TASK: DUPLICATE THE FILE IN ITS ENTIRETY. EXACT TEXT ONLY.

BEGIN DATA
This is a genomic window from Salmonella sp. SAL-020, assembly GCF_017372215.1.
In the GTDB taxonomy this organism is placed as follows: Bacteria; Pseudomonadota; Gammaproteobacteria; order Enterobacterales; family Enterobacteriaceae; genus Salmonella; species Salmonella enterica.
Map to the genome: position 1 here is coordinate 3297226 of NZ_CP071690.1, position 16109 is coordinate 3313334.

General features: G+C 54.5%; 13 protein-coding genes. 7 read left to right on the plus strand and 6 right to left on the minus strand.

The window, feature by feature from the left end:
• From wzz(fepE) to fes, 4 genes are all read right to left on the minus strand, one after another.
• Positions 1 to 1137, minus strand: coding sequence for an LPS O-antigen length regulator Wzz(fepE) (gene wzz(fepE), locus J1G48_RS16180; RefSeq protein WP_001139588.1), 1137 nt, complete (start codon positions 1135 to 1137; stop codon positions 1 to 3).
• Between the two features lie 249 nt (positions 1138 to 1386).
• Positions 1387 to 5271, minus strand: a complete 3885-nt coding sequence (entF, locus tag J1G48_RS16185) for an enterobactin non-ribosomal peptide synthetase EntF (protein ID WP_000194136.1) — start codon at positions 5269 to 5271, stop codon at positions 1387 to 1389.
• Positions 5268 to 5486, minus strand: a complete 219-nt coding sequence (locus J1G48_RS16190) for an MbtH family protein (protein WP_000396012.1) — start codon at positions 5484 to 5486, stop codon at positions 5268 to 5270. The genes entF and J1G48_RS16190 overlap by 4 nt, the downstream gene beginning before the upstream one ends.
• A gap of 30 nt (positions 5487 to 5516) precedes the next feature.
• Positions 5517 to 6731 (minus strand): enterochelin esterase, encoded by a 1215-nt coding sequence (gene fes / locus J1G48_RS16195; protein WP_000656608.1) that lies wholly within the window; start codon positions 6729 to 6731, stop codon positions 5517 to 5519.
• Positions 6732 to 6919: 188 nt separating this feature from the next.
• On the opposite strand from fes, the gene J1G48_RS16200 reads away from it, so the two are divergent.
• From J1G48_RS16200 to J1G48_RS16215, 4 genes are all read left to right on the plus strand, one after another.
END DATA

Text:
This is a genomic window from Salmonella sp. SAL-020, assembly GCF_017372215.1.
In the GTDB taxonomy this organism is placed as follows: Bacteria; Pseudomonadota; Gammaproteobacteria; order Enterobacterales; family Enterobacteriaceae; genus Salmonella; species Salmonella enterica.
Map to the genome: position 1 here is coordinate 3297226 of NZ_CP071690.1, position 16109 is coordinate 3313334.

General features: G+C 54.5%; 13 protein-coding genes. 7 read left to right on the plus strand and 6 right to left on the minus strand.

The window, feature by feature from the left end:
• From wzz(fepE) to fes, 4 genes are all read right to left on the minus strand, one after another.
• Positions 1 to 1137, minus strand: coding sequence for an LPS O-antigen length regulator Wzz(fepE) (gene wzz(fepE), locus J1G48_RS16180; RefSeq protein WP_001139588.1), 1137 nt, complete (start codon positions 1135 to 1137; stop codon positions 1 to 3).
• Between the two features lie 249 nt (positions 1138 to 1386).
• Positions 1387 to 5271, minus strand: a complete 3885-nt coding sequence (entF, locus tag J1G48_RS16185) for an enterobactin non-ribosomal peptide synthetase EntF (protein ID WP_000194136.1) — start codon at positions 5269 to 5271, stop codon at positions 1387 to 1389.
• Positions 5268 to 5486, minus strand: a complete 219-nt coding sequence (locus J1G48_RS16190) for an MbtH family protein (protein WP_000396012.1) — start codon at positions 5484 to 5486, stop codon at positions 5268 to 5270. The genes entF and J1G48_RS16190 overlap by 4 nt, the downstream gene beginning before the upstream one ends.
• A gap of 30 nt (positions 5487 to 5516) precedes the next feature.
• Positions 5517 to 6731 (minus strand): enterochelin esterase, encoded by a 1215-nt coding sequence (gene fes / locus J1G48_RS16195; protein WP_000656608.1) that lies wholly within the window; start codon positions 6729 to 6731, stop codon positions 5517 to 5519.
• Positions 6732 to 6919: 188 nt separating this feature from the next.
• On the opposite strand from fes, the gene J1G48_RS16200 reads away from it, so the two are divergent.
• From J1G48_RS16200 to J1G48_RS16215, 4 genes are all read left to right on the plus strand, one after another.